Coronavirus: It's not just toilet paper -- this tiny grocery item is nearly impossible to find right now

SAN FRANCISCO (KGO) -- It's day 17 of the Bay Area shelter-in-place and I want to bake bread. Maybe you want to bake bread. Well guess what? Everyone wants to make some godforsaken bread.

In recent weeks, wiped out grocery store shelves have become a familiar and eerie sight. In my experience, there's one aisle that's been hit particularly hard: the baking aisle. Grocery store after grocery store, I've found it nearly impossible to find flour. Even more elusive: those little packets of dry yeast. You know, two of the main ingredients for making bread.

And I'm not the only one having trouble finding that little packet of yeasty gold. I've heard stories from around the Bay Area and from friends in Oregon and Washington, too. Flour and yeast have become almost as valuable as toilet paper.

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But you may not have to give up on your quarantine dreams of perfecting a crusty loaf.

If your grocery store has yet to restock yeast and flour, try turning to your local bakery for ingredients instead.

Tartine in San Francisco is selling half a dozen eggs for $3. Sweet Passion Bakery in the Sunset District is also selling basic baking ingredients like yeast, flour and butter.

Churn Urban Creamery in the Excelsior is selling staple items on their website for contact-less pick-up for items like rice, onions, milk and flour. Unfortunately, they just ran out of yeast too.

Berkeley's Starter Bakery opened an online shop and they're selling pantry items a la carte. They're offering flour, sugar, yeast, butter, rolled oats and even sourdough starter. The shop is also selling care packages filled with pastries for health care workers on the front lines battling COVID-19.

Acme in Berkeley is also selling 5-pound bags of all-purpose and whole wheat flour, though they're still working on how to package yeast for individual sale, since they buy it in such large bulk quantities.

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Before heading over crazy-eyed and desperate for ingredients, try calling your local bakery to see if they'll sell you the supplies. Consider buying a few of their pastries while you're at it - chances are, they'll appreciate the business.

Pro-baking tip: You don't even need those instant yeast packets to bake an amazing loaf of bread. A sourdough starter is wild yeast, an alternative for making your bread rise, and it's made of three ingredients: flour, water and patience!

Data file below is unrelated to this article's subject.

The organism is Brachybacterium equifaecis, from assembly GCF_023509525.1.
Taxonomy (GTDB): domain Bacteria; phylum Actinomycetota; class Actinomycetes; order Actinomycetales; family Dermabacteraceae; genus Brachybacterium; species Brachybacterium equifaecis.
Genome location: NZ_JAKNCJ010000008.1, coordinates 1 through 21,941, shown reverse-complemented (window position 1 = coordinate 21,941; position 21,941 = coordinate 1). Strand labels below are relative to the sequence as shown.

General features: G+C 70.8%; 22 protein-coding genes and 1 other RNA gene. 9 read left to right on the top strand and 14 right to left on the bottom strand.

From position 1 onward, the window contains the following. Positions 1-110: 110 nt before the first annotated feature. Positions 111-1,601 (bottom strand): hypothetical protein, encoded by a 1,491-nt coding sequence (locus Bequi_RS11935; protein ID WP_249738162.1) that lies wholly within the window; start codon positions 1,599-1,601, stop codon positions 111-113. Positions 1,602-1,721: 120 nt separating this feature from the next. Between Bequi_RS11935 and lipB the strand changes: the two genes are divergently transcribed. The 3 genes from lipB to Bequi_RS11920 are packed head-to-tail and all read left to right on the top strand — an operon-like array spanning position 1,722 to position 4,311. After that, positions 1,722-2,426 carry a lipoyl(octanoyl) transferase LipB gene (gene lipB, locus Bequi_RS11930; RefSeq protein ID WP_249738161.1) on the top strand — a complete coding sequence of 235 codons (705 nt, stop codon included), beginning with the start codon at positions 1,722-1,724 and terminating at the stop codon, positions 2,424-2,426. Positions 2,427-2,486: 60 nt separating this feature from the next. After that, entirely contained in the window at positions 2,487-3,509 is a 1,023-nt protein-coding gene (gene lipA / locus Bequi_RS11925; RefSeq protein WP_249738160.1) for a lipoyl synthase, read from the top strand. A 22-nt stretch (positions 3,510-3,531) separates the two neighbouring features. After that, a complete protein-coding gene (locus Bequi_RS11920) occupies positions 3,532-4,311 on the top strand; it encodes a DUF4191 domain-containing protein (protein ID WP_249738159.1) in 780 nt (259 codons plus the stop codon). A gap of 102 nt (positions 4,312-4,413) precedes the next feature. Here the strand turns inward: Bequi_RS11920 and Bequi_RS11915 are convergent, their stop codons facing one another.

Here's a recipe to make your own starter:

Making a starter takes at least five days and requires regular feedings. The gist is to mix together equal portions of flour and water, the longer the mixture sits, wild yeast and lactic acid are produced and it will create micro-organisms that leaven your bread.

Ingredients:
Whole wheat flour
All-purpose flour
Water

Day 1: Combine 1 cup (113 g) of whole wheat flour with 1 cup (113g) of room temperature water in a container that's large enough for your starter to grow (At least 1 quart). Mix together until there's no dry flour. Cover the container and let sit in a warm, room temperature area for 24 hours.

Day 2: You may or may not see bubbles form, it's ok if there aren't any. The bubbles mean wild yeast is blooming. Discard half of the mixture (about 1 cup), then add equal parts all-purpose flour (113g) and lukewarm water (113g). Mix well, cover the container and let sit in a warm (70F) room temperature room for another 24 hours.

Day 3: You may see some bubbles form with a sour scent. If that's the case, it means activity is happening and it's time to start regular feedings. (Now you have a pet to keep you company on this quarantine!)

How to feed: For each feeding, weigh out about 113 g of starter, discard the remainder. Add 113 g water and 113 g of all-purpose flour. Repeat feeding every 12 hours for the next two days.

Day 4: Repeat 'how to feed' steps twice. Weigh out 113 g of starter, discard the remainder. Then add equal parts of water and all-purpose flour, every 12 hours.

Day 5: Repeat 'how to feed' steps twice. Weigh out 113 g of starter, discard the remainder. Then add equal parts of water and all-purpose flour, every 12 hours. By the end of this step, the starter should have doubled in volume and there should be many bubbles with a sour aroma. If the starter hasn't shown much growth or bubbles, continue feeding it.

Once the starter is ready to use in your bread recipe, give it one last feeding. Discard all but 113 g (1 cup) of starter. Feed it as usual and let the starter rest at room temperature before using.

Happy #QuarantineBaking!



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